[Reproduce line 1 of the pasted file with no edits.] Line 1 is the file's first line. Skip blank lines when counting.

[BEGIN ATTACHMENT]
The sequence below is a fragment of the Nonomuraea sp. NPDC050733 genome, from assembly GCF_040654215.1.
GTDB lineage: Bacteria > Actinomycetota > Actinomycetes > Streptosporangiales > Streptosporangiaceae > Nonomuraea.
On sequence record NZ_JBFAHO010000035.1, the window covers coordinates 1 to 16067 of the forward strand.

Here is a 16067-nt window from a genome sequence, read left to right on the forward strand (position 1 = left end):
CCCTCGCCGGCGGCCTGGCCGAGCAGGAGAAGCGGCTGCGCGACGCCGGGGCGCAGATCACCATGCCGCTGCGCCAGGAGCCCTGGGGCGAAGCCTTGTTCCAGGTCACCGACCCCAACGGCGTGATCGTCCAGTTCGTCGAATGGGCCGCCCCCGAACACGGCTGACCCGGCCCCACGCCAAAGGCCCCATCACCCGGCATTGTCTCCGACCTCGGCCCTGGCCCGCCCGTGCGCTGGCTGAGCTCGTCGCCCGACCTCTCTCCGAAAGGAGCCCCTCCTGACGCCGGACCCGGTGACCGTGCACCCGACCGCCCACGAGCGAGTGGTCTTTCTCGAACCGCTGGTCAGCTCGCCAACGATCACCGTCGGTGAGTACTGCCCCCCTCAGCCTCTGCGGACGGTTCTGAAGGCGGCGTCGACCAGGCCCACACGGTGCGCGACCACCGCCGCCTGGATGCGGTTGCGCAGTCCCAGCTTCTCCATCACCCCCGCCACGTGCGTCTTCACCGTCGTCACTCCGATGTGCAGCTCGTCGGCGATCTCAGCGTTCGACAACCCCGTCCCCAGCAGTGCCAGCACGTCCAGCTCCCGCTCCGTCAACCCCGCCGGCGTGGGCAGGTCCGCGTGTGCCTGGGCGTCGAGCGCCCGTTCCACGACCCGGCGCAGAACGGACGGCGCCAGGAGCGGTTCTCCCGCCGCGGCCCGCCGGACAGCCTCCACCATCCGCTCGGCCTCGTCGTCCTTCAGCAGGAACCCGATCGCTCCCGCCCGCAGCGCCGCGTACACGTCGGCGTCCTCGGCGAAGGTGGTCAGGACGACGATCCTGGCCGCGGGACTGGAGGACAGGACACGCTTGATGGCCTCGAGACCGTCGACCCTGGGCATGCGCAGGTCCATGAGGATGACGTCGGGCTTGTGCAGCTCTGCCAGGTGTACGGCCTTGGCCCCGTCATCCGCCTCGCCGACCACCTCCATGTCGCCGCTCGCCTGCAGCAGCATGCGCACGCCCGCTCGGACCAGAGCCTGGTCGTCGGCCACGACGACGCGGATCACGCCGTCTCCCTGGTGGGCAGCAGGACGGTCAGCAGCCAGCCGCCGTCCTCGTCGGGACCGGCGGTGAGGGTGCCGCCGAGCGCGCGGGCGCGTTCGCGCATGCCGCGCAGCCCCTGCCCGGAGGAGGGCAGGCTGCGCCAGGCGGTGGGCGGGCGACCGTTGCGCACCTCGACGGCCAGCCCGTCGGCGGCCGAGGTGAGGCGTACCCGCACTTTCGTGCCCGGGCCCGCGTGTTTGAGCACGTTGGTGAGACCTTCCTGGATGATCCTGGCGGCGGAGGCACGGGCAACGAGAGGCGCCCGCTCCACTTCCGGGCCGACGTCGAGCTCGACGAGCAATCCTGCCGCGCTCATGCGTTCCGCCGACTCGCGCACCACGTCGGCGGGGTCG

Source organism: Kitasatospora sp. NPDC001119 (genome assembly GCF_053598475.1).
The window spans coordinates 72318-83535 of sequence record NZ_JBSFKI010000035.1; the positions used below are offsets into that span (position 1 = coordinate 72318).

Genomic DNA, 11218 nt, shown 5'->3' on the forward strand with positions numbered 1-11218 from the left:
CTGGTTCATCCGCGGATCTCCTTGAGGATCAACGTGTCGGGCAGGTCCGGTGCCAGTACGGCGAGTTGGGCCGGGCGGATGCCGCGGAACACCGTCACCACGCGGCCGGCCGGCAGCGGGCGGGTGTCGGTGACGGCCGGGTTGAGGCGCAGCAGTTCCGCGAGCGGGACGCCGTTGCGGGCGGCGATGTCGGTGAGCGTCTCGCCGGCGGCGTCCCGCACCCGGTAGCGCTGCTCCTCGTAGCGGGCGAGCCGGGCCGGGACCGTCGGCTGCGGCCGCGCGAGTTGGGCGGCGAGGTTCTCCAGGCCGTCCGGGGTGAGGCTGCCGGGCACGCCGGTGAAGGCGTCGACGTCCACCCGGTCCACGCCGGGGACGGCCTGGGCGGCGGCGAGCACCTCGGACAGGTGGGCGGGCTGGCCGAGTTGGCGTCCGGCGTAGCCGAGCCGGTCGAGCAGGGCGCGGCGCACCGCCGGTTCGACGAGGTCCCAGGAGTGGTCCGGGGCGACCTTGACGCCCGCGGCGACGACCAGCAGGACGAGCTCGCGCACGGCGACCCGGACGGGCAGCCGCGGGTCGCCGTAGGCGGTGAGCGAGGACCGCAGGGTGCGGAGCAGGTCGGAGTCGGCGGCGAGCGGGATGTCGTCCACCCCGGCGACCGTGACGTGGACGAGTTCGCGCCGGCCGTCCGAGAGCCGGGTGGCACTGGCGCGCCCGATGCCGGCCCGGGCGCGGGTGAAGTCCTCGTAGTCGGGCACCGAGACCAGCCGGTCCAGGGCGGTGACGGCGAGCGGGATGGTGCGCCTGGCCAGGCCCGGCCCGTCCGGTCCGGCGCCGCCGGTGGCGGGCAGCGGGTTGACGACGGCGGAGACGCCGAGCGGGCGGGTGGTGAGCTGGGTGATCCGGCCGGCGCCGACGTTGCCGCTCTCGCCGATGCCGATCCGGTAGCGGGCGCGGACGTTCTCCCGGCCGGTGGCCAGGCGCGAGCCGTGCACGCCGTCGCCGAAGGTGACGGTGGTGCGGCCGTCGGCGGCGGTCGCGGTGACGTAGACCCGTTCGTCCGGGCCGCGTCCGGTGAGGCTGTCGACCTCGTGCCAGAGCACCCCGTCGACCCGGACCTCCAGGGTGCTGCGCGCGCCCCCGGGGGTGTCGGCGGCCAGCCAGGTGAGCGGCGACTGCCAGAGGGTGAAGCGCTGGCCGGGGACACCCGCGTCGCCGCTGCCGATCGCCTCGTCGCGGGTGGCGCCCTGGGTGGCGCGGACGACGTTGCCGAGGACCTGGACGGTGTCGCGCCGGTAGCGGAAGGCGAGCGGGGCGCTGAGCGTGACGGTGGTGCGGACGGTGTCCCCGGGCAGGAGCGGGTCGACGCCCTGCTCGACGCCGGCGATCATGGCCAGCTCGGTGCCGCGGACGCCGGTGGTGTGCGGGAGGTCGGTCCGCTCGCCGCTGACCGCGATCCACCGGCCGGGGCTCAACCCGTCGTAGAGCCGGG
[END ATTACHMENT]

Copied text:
The sequence below is a fragment of the Nonomuraea sp. NPDC050733 genome, from assembly GCF_040654215.1.